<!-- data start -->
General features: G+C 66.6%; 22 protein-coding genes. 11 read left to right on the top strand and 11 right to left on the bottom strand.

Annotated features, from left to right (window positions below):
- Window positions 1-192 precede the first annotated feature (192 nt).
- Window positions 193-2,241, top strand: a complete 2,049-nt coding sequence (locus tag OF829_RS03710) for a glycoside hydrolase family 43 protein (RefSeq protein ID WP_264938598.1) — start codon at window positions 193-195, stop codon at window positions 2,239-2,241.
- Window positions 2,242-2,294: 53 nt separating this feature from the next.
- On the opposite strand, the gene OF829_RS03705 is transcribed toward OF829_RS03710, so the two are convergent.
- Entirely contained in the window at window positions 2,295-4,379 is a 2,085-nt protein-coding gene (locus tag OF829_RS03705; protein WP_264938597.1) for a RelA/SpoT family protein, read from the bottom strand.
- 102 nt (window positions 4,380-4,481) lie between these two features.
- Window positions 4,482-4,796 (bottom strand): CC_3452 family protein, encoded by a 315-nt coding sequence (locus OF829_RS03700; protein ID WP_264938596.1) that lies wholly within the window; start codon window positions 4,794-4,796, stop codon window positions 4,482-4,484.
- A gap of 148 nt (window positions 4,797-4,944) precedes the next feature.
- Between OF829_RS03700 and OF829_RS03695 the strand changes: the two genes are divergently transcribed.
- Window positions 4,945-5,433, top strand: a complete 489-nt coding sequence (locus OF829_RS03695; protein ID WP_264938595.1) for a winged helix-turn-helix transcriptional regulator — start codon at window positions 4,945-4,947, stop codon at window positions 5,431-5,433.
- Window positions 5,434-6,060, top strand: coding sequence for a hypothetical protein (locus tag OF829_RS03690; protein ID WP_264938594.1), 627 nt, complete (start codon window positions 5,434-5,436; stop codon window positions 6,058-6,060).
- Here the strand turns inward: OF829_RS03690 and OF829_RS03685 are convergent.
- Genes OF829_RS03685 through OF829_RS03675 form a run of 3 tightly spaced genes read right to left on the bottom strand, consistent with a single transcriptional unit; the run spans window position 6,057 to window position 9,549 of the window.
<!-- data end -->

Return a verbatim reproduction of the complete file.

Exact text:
General features: G+C 66.6%; 22 protein-coding genes. 11 read left to right on the top strand and 11 right to left on the bottom strand.

Annotated features, from left to right (window positions below):
- Window positions 1-192 precede the first annotated feature (192 nt).
- Window positions 193-2,241, top strand: a complete 2,049-nt coding sequence (locus tag OF829_RS03710) for a glycoside hydrolase family 43 protein (RefSeq protein ID WP_264938598.1) — start codon at window positions 193-195, stop codon at window positions 2,239-2,241.
- Window positions 2,242-2,294: 53 nt separating this feature from the next.
- On the opposite strand, the gene OF829_RS03705 is transcribed toward OF829_RS03710, so the two are convergent.
- Entirely contained in the window at window positions 2,295-4,379 is a 2,085-nt protein-coding gene (locus tag OF829_RS03705; protein WP_264938597.1) for a RelA/SpoT family protein, read from the bottom strand.
- 102 nt (window positions 4,380-4,481) lie between these two features.
- Window positions 4,482-4,796 (bottom strand): CC_3452 family protein, encoded by a 315-nt coding sequence (locus OF829_RS03700; protein ID WP_264938596.1) that lies wholly within the window; start codon window positions 4,794-4,796, stop codon window positions 4,482-4,484.
- A gap of 148 nt (window positions 4,797-4,944) precedes the next feature.
- Between OF829_RS03700 and OF829_RS03695 the strand changes: the two genes are divergently transcribed.
- Window positions 4,945-5,433, top strand: a complete 489-nt coding sequence (locus OF829_RS03695; protein ID WP_264938595.1) for a winged helix-turn-helix transcriptional regulator — start codon at window positions 4,945-4,947, stop codon at window positions 5,431-5,433.
- Window positions 5,434-6,060, top strand: coding sequence for a hypothetical protein (locus tag OF829_RS03690; protein ID WP_264938594.1), 627 nt, complete (start codon window positions 5,434-5,436; stop codon window positions 6,058-6,060).
- Here the strand turns inward: OF829_RS03690 and OF829_RS03685 are convergent.
- Genes OF829_RS03685 through OF829_RS03675 form a run of 3 tightly spaced genes read right to left on the bottom strand, consistent with a single transcriptional unit; the run spans window position 6,057 to window position 9,549 of the window.